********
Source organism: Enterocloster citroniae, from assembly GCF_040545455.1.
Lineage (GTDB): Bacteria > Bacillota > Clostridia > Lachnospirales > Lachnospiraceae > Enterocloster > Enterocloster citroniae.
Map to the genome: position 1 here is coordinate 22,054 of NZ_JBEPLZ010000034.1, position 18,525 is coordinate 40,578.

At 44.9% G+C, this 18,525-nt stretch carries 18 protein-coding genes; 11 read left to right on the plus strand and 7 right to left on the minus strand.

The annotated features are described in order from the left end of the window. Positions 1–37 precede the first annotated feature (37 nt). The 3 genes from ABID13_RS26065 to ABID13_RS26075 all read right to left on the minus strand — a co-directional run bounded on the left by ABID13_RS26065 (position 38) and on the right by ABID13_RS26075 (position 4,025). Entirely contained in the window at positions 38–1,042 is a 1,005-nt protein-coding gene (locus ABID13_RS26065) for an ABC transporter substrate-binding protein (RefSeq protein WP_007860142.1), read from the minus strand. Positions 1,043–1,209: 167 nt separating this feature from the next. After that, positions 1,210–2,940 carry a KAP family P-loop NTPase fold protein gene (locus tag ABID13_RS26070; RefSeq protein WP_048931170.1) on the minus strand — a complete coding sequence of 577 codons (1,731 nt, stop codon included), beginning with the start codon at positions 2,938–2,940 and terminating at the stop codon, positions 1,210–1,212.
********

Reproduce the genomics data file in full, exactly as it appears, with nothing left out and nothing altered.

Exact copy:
Source organism: Enterocloster citroniae, from assembly GCF_040545455.1.
Lineage (GTDB): Bacteria > Bacillota > Clostridia > Lachnospirales > Lachnospiraceae > Enterocloster > Enterocloster citroniae.
Map to the genome: position 1 here is coordinate 22,054 of NZ_JBEPLZ010000034.1, position 18,525 is coordinate 40,578.

At 44.9% G+C, this 18,525-nt stretch carries 18 protein-coding genes; 11 read left to right on the plus strand and 7 right to left on the minus strand.

The annotated features are described in order from the left end of the window. Positions 1–37 precede the first annotated feature (37 nt). The 3 genes from ABID13_RS26065 to ABID13_RS26075 all read right to left on the minus strand — a co-directional run bounded on the left by ABID13_RS26065 (position 38) and on the right by ABID13_RS26075 (position 4,025). Entirely contained in the window at positions 38–1,042 is a 1,005-nt protein-coding gene (locus ABID13_RS26065) for an ABC transporter substrate-binding protein (RefSeq protein WP_007860142.1), read from the minus strand. Positions 1,043–1,209: 167 nt separating this feature from the next. After that, positions 1,210–2,940 carry a KAP family P-loop NTPase fold protein gene (locus tag ABID13_RS26070; RefSeq protein WP_048931170.1) on the minus strand — a complete coding sequence of 577 codons (1,731 nt, stop codon included), beginning with the start codon at positions 2,938–2,940 and terminating at the stop codon, positions 1,210–1,212.